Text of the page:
InTrans / Oct 11, 2012

Supply chain analyst

Go! Magazine

Shipping containersposted on October 11, 2012


Supply Chain Analysts (SCAs) help improve the sourcing, manufacturing, and transportation processes in a company. They typically work for companies that engage in the manufacturing, buying, selling, and/or shipping of goods. SCAs are responsible for a number of tasks that ensure distributors and customers receive their orders accurately and on time. Generally, SCAs either work as internal analysts or consultants whose job is to observe operations and report their findings and offer recommendations for improvement. They may also be responsible for overseeing the implementation of any recommended changes. SCAs can also work as managers who are responsible for controlling, ordering, and organizing the inventory and making sure the goods get distributed to the right place at the right time efficiently. A SCA is responsible for:

  • Analyzing and reviewing cost, productivity, orders and sales data
  • Writing reports on performance
  • Maintaining organization of items in a warehouse
  • Checking inventory, arranging transport vehicle schedules, ensuring the orders are prepared, and confirming that orders arrive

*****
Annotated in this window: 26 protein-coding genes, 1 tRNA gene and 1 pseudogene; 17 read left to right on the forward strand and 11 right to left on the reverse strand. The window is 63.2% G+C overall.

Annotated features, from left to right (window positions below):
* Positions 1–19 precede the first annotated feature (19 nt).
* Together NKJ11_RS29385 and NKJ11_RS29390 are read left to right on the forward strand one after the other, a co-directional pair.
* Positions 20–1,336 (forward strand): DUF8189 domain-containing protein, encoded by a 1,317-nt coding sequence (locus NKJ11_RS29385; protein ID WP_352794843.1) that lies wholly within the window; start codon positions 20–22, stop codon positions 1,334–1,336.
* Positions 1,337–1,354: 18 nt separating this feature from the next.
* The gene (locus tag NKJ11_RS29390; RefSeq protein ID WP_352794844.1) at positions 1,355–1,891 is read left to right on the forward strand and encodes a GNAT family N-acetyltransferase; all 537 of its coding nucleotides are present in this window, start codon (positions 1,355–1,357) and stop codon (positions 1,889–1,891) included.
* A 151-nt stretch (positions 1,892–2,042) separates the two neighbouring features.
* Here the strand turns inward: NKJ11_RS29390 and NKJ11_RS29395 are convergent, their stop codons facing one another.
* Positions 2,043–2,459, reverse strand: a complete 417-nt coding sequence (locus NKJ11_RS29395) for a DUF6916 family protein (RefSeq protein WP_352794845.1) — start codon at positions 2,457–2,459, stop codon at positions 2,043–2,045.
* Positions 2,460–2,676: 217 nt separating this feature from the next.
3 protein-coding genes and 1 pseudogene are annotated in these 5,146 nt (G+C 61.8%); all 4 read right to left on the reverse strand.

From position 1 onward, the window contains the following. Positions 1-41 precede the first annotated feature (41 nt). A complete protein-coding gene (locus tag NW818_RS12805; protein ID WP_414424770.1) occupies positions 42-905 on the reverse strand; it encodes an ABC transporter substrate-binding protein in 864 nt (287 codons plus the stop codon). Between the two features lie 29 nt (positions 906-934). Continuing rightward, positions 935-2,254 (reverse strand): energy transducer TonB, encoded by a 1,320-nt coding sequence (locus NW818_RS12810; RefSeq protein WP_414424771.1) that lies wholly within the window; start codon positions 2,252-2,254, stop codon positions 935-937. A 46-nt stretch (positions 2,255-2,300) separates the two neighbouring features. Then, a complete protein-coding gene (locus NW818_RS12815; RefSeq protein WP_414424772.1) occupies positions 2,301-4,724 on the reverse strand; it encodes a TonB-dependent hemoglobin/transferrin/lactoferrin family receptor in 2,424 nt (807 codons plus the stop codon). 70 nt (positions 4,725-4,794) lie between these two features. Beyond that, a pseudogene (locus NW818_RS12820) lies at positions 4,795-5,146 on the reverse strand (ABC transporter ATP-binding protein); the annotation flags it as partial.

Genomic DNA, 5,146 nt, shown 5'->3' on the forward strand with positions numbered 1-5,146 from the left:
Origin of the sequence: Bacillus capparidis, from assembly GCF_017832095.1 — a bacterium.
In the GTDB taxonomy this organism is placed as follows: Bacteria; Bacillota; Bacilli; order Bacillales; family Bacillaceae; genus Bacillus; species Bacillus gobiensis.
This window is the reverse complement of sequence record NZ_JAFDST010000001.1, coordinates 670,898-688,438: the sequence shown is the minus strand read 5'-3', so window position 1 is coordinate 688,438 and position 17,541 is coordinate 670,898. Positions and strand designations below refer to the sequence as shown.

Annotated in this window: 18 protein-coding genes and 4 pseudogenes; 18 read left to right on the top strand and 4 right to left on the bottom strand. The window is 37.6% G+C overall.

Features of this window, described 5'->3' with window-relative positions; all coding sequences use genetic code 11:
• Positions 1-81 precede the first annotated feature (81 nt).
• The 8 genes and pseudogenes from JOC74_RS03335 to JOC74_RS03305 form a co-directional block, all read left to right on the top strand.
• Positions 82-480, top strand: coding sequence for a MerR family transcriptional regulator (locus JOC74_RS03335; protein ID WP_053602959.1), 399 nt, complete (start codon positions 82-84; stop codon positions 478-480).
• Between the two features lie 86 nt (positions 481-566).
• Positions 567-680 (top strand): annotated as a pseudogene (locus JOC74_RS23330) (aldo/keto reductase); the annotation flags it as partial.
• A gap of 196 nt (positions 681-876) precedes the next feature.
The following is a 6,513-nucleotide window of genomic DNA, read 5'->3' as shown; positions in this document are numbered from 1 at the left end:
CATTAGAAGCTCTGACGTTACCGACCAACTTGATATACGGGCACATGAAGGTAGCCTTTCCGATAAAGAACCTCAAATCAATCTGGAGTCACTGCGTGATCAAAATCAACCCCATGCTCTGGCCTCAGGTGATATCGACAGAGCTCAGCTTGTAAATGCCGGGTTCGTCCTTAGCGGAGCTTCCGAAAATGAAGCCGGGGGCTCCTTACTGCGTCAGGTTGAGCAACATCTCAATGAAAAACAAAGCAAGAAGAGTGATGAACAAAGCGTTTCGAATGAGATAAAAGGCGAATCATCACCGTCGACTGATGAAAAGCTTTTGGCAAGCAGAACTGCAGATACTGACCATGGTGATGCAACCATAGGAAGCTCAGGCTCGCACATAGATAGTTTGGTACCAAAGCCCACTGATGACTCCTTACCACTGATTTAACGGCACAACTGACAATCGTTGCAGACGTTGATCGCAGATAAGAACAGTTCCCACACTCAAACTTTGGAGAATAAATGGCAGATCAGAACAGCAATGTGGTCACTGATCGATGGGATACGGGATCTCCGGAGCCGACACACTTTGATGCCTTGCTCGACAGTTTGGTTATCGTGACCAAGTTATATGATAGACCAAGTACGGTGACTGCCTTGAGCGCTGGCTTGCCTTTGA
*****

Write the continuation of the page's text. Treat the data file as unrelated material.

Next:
• Following up on deliver problems
  • Analyzing logistics


SCAs require a BA or a MA in Business Administration; this is more common among SCAs who serve as consultants. However, in most companies several years of practical experience are just as valuable.

Career opportunities

The average starting salary for SCAs is approximately $45,000, depending upon education and experience. SCAs can go on to be, among other career paths:

  • Logistics Engineer
  • Transportation Analyst
  • Strategic Sourcing Managers
  • Managers of SC Analysis
  • Inventory and/or Warehouse Managers
  • Operations Managers

According to the November 5, 2012 issue of Transportation Topics, staff writer Daniel P Bearth interviewed the executive director Georgia Center of Innovation for Logistics, Page Siplon. Siplon and the GCIL conducted a study revealing a great need for people to fill jobs at every level of the supply chain.

As Siplon stated, “The logistics industry is expected to create 270,200 job openings per year to keep up with demand…The nation’s 7,642 education institutions currently generate 75,277 formally trained, degreed, or certified workers each year.”

Links to schools with these programs

Business Administration is a program of study offered by most major universities. Some colleges also offer an associate degree in business administration. A few of the most noted programs are at:

By Alex Werner, Go! Staff Writer

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